'Gaea Girls'
(FILM) Very few documentaries achieve the sheer dramatic and narrative velocity of Gaea Girls, which is about a group of Japanese women wrestlers. Directed by Kim Longinotto and Jano Williams, the documentary describes with stunning objectivity the stormy relationship between a wrestling teacher and her young pupils, who want to become what she is: a famous professional wrestler. The girls are big and violent, and the training they have to endure under their teacher is brutal. The teacher hits her students when they fail, and at every opportunity roars at their errors. Indeed, this is the ideal condition under which all learning should take place--if you fuck up, get lazy, or lose points, you get socked or body-slammed by a muscular Japanese woman. (Little Theatre, 608 19th Ave E, 675-2055, Thurs-Sun Sept 18-21, 9 pm, $7.50. ) CHARLES MUDEDE

Teen Cthulhu
(GRAND FINALE) Just as I finally learned how to spell their name, our city's five horsemen of the auditory apocalypse decide to call it quits--and are offering us all one final opportunity to die at their hands. The last year has seen the Teen Cthulhu cult spread all the way across the Atlantic (due in no small part to the support of iconic BBC 1 DJ John Peel), and though seemingly inches away from global conquest, our darlings have decided to walk away, after five blissless years, in grand form--and they're bringing you with them. Ready the guillotine. (Vera Project, 1916 Fourth Ave, 956-VERA, 8 pm, $7, all ages. ) ZAC PENNINGTON

(THEATER) I ain't seen this shit yet, but any show canny enough to cast John Kaufmann, Josh List, and Shelley Reynolds as sexually confused pro wrestlers is worth suggesting. Penned by acclaimed Canadians Wes Borg and Darrin Hagen and produced by local comedy gurus Bald Faced Lie, PileDriver! promises smackdown thrills and sexed-up comedy--a perfect combo for a booze-drenched Re-bar evening. (Bald Faced Lie at Re-bar, 1114 Howell St, 323-0388. $12. Thurs-Sat at 8 pm, with additional performances Sept 21 and 28 at 8 pm. through Oct 11.) DAVID SCHMADER

Molly Ivins & Al Franken
(HUMOR) "Political humor" has become a bit of an oxymoron lately, particularly for the left. Being shrill and defensive is more the fashion, especially in humorless "Impeach George Bush" Seattle. Thank God for Molly Ivins, the Fort Worth, Texas-based columnist (author of such fun, fluffy essay collections as You Got to Dance with Them What Brung You, about the Clinton years) whose warm, folksy humor is always peppered with a liberal dose of nasty, acerbic wit. Al Franken, a former Saturday Night Live comedian and author of the recent Lies and the Lying Liars Who Tell Them: A Fair and Balanced Look at the Right, joins Ivins onstage. (McCaw Hall, 321 Mercer St, 628-0888, 7:30 pm, $35-$75. ) ERICA C. BARNETT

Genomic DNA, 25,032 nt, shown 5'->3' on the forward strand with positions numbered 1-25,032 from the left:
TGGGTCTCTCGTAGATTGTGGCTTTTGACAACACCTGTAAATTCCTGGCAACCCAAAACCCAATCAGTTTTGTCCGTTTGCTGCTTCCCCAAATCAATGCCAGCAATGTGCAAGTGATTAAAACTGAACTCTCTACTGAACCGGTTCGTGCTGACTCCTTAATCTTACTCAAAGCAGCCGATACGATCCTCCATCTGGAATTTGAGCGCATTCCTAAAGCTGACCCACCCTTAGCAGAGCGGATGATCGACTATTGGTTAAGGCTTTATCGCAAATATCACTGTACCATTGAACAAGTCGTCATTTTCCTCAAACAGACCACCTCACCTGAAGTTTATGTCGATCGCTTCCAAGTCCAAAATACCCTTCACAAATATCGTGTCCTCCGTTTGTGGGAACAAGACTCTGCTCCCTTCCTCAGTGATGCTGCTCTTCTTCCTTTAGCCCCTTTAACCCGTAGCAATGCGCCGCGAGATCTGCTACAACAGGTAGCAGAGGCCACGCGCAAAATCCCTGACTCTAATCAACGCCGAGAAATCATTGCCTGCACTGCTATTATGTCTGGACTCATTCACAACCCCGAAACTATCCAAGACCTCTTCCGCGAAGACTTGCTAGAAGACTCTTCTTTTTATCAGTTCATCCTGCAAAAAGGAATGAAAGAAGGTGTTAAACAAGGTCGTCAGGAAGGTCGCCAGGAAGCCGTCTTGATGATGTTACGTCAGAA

Jonathan Lethem
(READING) Flannery O'Connor once said something about how childhood equips any writer with enough material for the rest of his or her life, which may be true, but in the last 10 years there hasn't been a novel about childhood nearly as brilliant and absorbing as The Fortress of Solitude. Lethem's sentences are fantastic, packed with color and weight: "The day after Halloween the pavement outside school was stained with egg, bombs that had missed their targets, streaks of browning yolk studded with grains of shell, so distended by velocity they seemed to speak of the Earth's rotation on its axis, as though not gravity but centrifugal force had smeared them lengthwise across the planet." (Elliott Bay Book Company, 101 S Main St, 624-6600, 7:30 pm, free.) CHRISTOPHER FRIZZELLE

The Sisterhood of Convoluted Thinkers
(MUSIC) File (with affection) under: Quirky. The Sisterhood of Convoluted Thinkers, composed of Rob Christiansen (Grenadine, Eggs) and his wife, Jeannine Durfee, undertake their first West Coast tour in support of their third record, the gleeful Teenbeat release Better Days, Coming Now. Sonically, the Sisterhood is sort of like a twee-pop Deerhoof (if that's plausible)--with tangled boy-girl vocals, saccharine melodies, and hopelessly erratic song structures. Coupled live with skits and elaborate theatrics, the band's precious eccentricities couldn't possibly cloud the infectious delight of craft. (Sonic Boom Capitol Hill, 514 15th Ave E, 568-2666, 7 pm, free, all ages. ) ZAC PENNINGTON

The Sounds
(MUSIC) Smack-dab in the middle of an '80s "retro-lution," I saw Swedish band the Sounds perform on Last Call with Carson Daly and thought to myself, "That's a band who's doing it right." If the Sounds had been around when I was into Blondie, I'd have been crazy for them, too. Happily, I was correct in my assessment that they were no packaged deal. Read singer Maja's feelings on all that this week in Some Candy Talking, on page 76. (Studio Seven, 110 S Horton, 286-1312, 5:30 pm, $12. ) KATHLEEN WILSON